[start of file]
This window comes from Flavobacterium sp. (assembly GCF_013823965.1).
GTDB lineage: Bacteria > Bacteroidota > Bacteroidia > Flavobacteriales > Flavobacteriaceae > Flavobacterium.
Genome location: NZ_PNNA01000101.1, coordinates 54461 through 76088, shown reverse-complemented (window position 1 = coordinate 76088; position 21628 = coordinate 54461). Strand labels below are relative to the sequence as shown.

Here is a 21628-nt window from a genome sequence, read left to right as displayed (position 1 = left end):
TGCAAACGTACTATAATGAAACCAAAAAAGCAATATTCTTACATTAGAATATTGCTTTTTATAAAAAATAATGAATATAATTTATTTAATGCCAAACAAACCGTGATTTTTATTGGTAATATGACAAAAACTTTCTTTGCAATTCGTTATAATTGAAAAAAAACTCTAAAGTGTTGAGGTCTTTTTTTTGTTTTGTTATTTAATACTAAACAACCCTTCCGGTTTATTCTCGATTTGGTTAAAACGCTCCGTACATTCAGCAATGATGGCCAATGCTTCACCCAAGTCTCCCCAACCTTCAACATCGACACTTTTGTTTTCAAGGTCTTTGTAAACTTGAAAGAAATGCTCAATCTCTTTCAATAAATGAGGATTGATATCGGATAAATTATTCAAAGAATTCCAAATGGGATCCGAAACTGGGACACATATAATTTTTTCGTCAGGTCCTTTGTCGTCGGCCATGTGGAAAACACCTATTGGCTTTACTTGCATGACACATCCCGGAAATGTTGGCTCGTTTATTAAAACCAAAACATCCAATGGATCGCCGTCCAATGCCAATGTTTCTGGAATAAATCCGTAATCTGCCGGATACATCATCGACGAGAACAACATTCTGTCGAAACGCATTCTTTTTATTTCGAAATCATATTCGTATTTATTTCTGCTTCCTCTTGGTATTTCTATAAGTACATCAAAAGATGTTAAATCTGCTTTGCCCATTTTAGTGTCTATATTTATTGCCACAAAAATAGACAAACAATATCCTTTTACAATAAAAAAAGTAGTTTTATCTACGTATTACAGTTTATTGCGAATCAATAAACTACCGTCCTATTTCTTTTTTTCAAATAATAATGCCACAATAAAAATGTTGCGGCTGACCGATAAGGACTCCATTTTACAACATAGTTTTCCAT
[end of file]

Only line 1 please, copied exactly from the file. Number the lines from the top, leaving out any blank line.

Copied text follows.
This window comes from Flavobacterium sp. (assembly GCF_013823965.1).